The Wildflower Center partners with the Center for Plant Conservation, other conservation organizations, academia, private landowners, and state and federal agencies to perform conservation research on rare and endangered plant species in Texas.
Not only do we work toward conserving species through seed collection and research, our greenhouses also temporarily house endangered plants. Roughly 60 endangered Tobusch fishhook cacti (Ancistrocactus tobuschii), for instance, were salvaged from construction sites in 2012 for eventual repatriation into suitable wild habitat. During such plants’ stay at the Center, important information on flowering and growing habits is collected, and research findings help inform future management and recovery efforts for these particular species.
In 2013 to 2014, the Wildflower Center also administered a competitive award program in partnership with the U.S. Fish and Wildlife Service to benefit four endangered species: black-capped vireo, Navasota ladies’ tresses (Spiranthes parksii), Texas prairie dawn (Hymenoxys texana) and Tobusch fishhook cactus. To date, seven organizations have received awards totaling $501,426 for conservation research and acquisition of habitat for these federally endangered species.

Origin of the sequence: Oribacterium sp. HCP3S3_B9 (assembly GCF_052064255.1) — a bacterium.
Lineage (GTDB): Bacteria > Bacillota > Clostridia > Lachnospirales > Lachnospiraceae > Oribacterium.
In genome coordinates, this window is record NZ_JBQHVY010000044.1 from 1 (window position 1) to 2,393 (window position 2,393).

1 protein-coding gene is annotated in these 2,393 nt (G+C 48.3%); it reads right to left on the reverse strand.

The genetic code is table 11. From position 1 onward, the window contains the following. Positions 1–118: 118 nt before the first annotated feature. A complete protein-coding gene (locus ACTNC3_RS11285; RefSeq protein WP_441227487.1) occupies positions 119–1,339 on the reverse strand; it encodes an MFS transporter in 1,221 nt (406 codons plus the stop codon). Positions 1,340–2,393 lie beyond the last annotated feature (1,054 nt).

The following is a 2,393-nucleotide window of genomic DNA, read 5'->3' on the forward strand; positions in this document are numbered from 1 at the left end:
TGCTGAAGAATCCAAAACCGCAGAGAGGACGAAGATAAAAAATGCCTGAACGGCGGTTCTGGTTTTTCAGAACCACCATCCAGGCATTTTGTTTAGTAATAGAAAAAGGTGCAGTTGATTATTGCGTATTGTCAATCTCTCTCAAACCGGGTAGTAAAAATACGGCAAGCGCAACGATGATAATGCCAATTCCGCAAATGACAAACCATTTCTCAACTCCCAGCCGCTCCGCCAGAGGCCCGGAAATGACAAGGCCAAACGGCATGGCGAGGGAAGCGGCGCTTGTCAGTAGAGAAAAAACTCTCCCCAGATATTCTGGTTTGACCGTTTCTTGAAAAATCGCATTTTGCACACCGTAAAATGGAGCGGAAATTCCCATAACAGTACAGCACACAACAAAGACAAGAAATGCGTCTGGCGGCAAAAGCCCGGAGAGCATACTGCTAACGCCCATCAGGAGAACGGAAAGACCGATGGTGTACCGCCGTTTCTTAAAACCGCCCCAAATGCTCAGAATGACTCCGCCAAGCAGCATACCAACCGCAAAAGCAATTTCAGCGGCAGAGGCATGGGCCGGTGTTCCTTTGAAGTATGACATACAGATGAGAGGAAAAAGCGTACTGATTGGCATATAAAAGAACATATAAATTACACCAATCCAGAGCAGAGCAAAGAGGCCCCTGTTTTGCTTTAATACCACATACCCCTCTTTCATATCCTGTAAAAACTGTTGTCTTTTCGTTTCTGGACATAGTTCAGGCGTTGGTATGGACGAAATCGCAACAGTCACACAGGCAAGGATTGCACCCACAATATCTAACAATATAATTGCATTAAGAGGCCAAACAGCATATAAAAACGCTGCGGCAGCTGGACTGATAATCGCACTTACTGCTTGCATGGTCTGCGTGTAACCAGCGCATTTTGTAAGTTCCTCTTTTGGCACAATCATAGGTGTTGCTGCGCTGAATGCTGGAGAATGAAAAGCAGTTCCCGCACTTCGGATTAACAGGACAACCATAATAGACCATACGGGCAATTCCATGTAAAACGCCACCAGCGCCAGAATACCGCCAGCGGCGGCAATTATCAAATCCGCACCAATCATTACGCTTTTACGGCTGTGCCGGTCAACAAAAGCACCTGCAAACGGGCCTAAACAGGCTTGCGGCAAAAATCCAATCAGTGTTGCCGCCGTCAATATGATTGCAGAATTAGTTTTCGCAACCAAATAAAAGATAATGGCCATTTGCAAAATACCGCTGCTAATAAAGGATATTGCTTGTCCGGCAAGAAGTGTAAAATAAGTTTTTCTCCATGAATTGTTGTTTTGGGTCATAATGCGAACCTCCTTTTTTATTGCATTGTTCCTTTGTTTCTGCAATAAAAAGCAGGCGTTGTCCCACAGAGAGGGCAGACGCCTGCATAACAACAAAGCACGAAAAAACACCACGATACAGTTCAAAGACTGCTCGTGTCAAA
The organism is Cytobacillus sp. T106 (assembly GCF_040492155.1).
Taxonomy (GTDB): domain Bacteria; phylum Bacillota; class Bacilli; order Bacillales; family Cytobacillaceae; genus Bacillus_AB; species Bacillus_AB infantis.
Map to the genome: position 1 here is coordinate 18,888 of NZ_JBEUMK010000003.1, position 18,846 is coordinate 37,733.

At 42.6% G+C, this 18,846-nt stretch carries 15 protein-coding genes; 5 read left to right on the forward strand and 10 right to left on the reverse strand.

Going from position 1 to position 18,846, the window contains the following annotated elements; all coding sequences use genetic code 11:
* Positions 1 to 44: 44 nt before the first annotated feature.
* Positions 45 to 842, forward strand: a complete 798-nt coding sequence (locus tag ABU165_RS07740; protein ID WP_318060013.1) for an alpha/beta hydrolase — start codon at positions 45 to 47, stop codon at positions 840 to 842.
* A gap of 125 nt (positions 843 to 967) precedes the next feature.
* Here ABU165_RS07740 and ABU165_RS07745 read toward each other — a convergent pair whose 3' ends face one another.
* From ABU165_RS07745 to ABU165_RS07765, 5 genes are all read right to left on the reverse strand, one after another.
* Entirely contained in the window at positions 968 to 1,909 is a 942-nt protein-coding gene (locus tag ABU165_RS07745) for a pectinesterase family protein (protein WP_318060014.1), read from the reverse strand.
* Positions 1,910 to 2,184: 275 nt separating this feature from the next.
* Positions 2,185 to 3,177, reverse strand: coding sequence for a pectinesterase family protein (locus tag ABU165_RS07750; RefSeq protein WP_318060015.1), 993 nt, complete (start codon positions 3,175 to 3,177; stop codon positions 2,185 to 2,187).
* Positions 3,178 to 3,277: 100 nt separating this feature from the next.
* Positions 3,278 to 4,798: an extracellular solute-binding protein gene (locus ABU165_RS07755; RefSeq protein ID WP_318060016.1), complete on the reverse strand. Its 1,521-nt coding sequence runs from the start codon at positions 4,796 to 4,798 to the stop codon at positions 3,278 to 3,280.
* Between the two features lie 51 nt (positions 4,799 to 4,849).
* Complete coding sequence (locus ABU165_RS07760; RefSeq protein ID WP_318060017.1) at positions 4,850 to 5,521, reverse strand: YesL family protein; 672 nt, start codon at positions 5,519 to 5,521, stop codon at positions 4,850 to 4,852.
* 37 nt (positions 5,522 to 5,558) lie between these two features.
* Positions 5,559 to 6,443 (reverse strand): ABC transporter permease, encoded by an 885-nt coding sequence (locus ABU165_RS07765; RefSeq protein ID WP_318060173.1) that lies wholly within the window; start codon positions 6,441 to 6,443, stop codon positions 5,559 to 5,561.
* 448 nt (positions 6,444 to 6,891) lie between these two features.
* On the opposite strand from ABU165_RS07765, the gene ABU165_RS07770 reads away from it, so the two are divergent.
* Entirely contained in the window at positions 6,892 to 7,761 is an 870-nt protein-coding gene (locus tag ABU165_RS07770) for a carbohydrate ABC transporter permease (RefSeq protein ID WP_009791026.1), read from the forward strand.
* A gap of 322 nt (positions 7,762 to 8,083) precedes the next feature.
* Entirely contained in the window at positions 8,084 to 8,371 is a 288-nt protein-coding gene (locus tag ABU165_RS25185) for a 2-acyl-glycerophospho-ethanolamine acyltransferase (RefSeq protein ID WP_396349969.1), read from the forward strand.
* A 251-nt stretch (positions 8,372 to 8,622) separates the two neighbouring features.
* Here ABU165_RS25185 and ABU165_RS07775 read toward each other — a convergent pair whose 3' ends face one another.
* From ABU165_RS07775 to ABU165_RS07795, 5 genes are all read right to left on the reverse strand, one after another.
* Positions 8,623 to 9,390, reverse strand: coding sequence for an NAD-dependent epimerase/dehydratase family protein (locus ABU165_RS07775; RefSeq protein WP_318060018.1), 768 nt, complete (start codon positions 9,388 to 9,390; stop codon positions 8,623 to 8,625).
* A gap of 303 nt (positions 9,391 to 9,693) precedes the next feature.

The Wildflower Center is responsible for managing the conservation of several federally listed species in Texas:
- Callirhoe scabriuscula (Texas poppymallow)
- Croton alabamensis var. texensis (Texabama croton)
- Dalea reverchonii (Comanche Peak prairie clover)
- Helianthus paradoxus (puzzle sunflower)
- Quercus hinckleyi (Hinckley oak)
- Salvia penstemonoides (big red sage)
- Streptanthus bracteatus (bracted twistflower)
- Styrax platanifolius ssp. texanus (Texas snowbell, pictured above)
- Zizania texana (Texas wildrice)